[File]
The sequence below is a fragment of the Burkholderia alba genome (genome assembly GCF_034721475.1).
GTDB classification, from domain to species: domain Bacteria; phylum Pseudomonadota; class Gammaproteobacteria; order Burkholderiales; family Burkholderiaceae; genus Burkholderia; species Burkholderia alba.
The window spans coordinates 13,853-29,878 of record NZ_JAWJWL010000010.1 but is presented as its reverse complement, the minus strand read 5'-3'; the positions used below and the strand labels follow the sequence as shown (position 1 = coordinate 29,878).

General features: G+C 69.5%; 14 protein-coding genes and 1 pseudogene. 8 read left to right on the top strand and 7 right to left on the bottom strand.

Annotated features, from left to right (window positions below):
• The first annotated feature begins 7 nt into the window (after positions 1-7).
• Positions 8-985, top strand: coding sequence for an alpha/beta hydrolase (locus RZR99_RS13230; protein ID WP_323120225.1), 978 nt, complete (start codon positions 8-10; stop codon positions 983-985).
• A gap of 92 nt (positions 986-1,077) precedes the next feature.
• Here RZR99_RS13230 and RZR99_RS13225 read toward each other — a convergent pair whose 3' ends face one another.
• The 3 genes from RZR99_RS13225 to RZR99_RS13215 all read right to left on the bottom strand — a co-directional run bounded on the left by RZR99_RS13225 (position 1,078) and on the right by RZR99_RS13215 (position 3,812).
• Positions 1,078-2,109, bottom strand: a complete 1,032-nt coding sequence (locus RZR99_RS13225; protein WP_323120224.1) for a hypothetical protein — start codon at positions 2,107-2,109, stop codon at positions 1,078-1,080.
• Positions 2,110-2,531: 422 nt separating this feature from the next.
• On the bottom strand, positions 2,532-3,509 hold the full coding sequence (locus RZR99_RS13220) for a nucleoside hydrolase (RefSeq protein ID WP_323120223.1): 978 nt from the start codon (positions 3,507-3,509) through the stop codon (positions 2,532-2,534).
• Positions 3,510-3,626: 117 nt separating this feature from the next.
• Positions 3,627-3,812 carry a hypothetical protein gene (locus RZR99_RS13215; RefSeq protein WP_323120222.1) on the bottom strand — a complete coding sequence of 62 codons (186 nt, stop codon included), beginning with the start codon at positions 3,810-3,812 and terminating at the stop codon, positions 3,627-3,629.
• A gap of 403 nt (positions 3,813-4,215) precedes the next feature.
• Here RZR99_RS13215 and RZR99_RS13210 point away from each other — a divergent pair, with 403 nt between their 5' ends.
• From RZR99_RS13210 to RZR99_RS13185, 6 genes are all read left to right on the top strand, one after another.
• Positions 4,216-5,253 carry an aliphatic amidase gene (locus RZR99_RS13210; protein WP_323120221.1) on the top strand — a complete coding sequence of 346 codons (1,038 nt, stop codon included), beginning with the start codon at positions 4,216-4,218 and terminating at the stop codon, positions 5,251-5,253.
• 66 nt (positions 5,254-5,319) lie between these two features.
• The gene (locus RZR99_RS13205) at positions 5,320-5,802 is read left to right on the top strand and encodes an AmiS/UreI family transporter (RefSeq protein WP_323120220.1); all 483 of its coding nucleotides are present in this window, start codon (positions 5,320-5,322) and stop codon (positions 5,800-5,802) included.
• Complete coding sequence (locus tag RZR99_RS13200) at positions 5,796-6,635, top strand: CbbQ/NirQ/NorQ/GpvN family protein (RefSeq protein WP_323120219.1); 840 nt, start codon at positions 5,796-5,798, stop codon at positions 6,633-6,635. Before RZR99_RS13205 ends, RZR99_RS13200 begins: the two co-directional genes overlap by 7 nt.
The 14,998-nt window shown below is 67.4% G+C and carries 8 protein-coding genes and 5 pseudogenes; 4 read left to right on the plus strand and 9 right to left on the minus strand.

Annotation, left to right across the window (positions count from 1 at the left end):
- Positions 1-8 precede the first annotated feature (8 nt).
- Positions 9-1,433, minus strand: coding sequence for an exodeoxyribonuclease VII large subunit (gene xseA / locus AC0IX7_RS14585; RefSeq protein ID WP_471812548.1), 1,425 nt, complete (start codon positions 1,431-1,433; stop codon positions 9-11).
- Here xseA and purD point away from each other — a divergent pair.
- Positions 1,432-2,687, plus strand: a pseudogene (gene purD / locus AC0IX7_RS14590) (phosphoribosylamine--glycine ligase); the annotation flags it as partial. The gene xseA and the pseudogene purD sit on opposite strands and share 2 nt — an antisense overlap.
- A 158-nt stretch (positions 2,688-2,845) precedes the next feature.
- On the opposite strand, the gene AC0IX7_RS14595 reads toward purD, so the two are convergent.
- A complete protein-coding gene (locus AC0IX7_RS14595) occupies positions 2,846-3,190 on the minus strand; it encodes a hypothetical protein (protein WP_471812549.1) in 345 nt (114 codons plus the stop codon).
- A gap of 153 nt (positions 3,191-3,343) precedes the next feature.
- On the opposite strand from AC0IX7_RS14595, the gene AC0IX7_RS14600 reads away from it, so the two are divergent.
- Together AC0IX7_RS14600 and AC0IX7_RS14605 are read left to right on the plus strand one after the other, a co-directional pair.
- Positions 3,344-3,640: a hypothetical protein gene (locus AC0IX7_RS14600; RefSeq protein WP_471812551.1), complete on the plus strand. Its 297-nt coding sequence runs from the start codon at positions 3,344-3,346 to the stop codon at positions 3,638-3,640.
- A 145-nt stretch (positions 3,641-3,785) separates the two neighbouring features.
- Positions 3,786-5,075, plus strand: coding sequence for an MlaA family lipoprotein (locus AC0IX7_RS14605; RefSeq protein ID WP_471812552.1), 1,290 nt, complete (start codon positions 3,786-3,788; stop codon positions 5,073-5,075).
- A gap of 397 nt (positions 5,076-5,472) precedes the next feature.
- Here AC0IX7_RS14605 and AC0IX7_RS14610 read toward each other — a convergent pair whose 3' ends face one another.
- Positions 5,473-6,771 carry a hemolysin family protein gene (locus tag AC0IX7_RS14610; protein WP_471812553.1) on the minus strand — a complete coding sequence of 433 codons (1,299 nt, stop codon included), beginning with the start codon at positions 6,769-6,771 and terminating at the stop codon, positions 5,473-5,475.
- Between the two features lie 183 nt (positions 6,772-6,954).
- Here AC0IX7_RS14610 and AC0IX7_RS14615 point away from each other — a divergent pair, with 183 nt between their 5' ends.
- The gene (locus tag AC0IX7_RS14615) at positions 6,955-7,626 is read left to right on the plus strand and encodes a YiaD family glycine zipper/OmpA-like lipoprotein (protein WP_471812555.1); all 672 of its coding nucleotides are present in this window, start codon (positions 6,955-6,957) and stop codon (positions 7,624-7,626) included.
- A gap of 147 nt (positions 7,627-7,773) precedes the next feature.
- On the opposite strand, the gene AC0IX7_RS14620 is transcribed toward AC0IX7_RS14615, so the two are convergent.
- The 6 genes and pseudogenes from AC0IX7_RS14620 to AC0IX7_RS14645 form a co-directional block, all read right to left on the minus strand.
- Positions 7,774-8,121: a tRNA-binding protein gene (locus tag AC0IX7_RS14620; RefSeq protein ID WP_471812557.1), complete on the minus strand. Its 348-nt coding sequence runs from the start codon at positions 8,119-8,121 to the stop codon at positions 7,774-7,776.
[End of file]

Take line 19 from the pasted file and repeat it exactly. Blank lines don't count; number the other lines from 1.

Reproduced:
• Positions 4,216-5,253 carry an aliphatic amidase gene (locus RZR99_RS13210; protein WP_323120221.1) on the top strand — a complete coding sequence of 346 codons (1,038 nt, stop codon included), beginning with the start codon at positions 4,216-4,218 and terminating at the stop codon, positions 5,251-5,253.